I remember when I moved to Seattle in '95 it was because I miserable out East. I needed to reinvent myself, that was first on the to-do list, but also I needed to put a lot of things behind me. And I remember when I got to Seattle, after months of cross-country driving (God, this seems so long ago!), I met someone who asked me what my story was. And after I told him he said, "You know, you can't run from your problems," and I said, "That's bullshit. Of course you can run from your problems, and that's exactly what I've just done."
I'm so smart. I mean, I forgot the "You can't hide" part of it, but mostly it worked.
So I guess when I moved to Brooklyn, way out here on the Southside, where there is no reason to visit (as opposed to the East Village, where there's three bars on every block), I knew I was running again, this time from people. Men, I guess, mostly, though some women, too. And I was hiding from my former corporate life, because at my peak at my last position, I was incredibly good at my job but suffering from severe burnout. (When I went - briefly - into therapy this year I told my therapist, "I should have really been here a year ago. I was much more fucked up then. Now I'm just dealing with the aftershock.") I wanted to create a low-impact environment for myself, where the opportunity for stress was almost entirely eliminated.
Sick of running into your slimy ex-boyfriends at 7B? Move to Brooklyn!
Tired of seeing your former co-workers from three jobs ago who want to network and/or gossip with you? Move to Brooklyn!
Over catching up with people who used to drugs in the bathroom with you every single goddamn Friday night? Move to Brooklyn!
Not that there aren't ex-boyfriends, or co-workers, or people who do drugs here - this is Williamsburg after all - but it's a hell of a lot easier to keep a low profile walking to the deli on a Friday night here, then it is on 13th Street and 2nd Ave.
So I guess this is why I have begun to loathe going out in the city on the weekends. Beyond the drunken crowds, there is that sinking feeling that at any moment someone from your past is going to kiss your cheek and then ask, "So...what are you doing now?" And then you will have to excuse yourself to vomit.
I think you all know where this is going. I innocently attend an art opening last night, thrown by the good folks at Emerging Arts. I escaped unscathed (had a lovely time, actually), because the opening is at Lolita, and that's far enough off the beaten path that no one goes there but locals. But then I went to the heart of it all, Rivington and Essex, and that's where the trouble starts.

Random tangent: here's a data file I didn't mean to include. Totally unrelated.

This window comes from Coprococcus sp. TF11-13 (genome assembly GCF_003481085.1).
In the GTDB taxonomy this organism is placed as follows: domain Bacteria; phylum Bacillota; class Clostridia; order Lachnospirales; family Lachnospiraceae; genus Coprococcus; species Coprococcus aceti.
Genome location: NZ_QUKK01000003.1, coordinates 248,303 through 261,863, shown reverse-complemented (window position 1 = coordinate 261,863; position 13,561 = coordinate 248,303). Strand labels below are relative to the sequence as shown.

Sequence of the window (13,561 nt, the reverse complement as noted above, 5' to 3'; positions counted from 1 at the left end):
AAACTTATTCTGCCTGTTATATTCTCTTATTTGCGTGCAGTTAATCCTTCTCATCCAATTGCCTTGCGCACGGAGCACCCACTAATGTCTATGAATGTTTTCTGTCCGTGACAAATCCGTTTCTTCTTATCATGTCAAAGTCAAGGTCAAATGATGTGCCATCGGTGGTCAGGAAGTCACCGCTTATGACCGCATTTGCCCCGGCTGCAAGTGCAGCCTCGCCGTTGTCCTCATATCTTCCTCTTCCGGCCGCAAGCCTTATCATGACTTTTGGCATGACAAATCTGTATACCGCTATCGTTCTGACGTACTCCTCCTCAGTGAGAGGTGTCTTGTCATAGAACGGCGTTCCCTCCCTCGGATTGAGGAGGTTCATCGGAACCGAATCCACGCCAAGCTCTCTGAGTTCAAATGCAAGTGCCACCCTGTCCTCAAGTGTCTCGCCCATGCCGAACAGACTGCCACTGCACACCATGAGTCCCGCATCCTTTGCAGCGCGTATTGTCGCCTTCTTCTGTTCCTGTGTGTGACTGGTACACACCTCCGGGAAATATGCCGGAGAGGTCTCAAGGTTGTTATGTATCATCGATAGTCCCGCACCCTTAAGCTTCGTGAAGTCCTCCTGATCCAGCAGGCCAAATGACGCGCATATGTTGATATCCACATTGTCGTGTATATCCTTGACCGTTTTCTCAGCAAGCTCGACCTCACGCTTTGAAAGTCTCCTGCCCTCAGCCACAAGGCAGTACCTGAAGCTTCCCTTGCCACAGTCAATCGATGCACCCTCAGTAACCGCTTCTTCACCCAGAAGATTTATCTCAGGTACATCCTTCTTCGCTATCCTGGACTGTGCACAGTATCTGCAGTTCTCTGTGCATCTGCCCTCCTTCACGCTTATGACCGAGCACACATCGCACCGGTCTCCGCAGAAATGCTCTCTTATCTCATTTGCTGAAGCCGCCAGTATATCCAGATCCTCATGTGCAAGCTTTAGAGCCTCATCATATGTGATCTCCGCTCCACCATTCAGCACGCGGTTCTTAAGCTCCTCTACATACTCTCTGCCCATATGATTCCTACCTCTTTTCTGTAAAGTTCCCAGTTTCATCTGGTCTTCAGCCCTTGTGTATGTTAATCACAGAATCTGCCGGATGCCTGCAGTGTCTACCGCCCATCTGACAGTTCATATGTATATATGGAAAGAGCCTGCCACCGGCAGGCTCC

I was meeting Krucoff for a drink, a quick one, on my way home. I should mention I like Krucoff tremendously. I have met few men as open as him before. Well, let's put it this way - he wears his heart on his sleeve, with his sleeve rolled up, which is to say, he won't be forthcoming unless you ask gently, and then he's exceptionally candid and articulate about himself. And you don't really get that in your average guy, so it's always nice to see him.
After a few drinks and several shades of soul revealed, it's time to catch a cab. As I'm bidding Krucoff goodnight, up walks an ex, one that I haven't seen in three years, one that I hoped I'd never see again. He was the one I sold my pride to, the one I sold my values to; he was the one I had the affair with. I still feel bad about it now, even though they broke up three months later, and I knew he was heading out the door. I know there's all this open relationship crap going on these days, but his was definitely not an open relationship. He was clearly cheating on his live-in girlfriend of five years with me, and I was clearly aware I was a participant in the deception.
So it's more than just running into the ex who faded away or never called again, or the ex who cheated on you thus forcing you to throw blunt objects at his head, or the ex who you dumped simply because you were PMS-ing. This is the ex who is a party to you feeling a little bit less worthy about yourself. This is the ex who impacts the extent of your self-righteousness, and in this city, that's all we have left sometimes.
The conversation went something like this:
Him: Jami! (Looks excited, then remembers who she is, and looks less excited)
Me: Hi. (Looks excited, then remembers who he is, and looks like she is going to puke.)
Him: How are you?
Me: Good. How are you?
Me: GOOD. (Said in tone that indicates he should leave now, as there is nothing more to be said.)
Him: GOOD. (Laughs in a way that says, "I hear you, sister.")
Then he turns and walks aways down Essex, hopefully, please God, never to be seen again.
I'd like to say I forgot about it the second it happened, but it made me kind of depressed last night. I was not at my best during that time of the affair, and it did not end nicely and I cried an awful lot. I'd like to think I'm a different person now, a little stronger, a little better, a little more sure of myself. Perhaps that was my last gasp of insecure behavior associated with being in your twenties, which has seriously dissipated now that I'm in my thirties. Perhaps I really liked him. I do know that I'd never do anything like that again.
But I could take no comfort in that feeling last night, as I sat lonely in Brooklyn. I sat with my knees pulled up to my chin, cheek resting on knees, looking out at the one bright light they left on at the yeshiva across the way. It was beaming into my apartment like a full moon, and I liked it at first, and then I hated it, because I realized it would be on all night, and there was nothing I could do about it. I closed the curtains, and that helped a bit.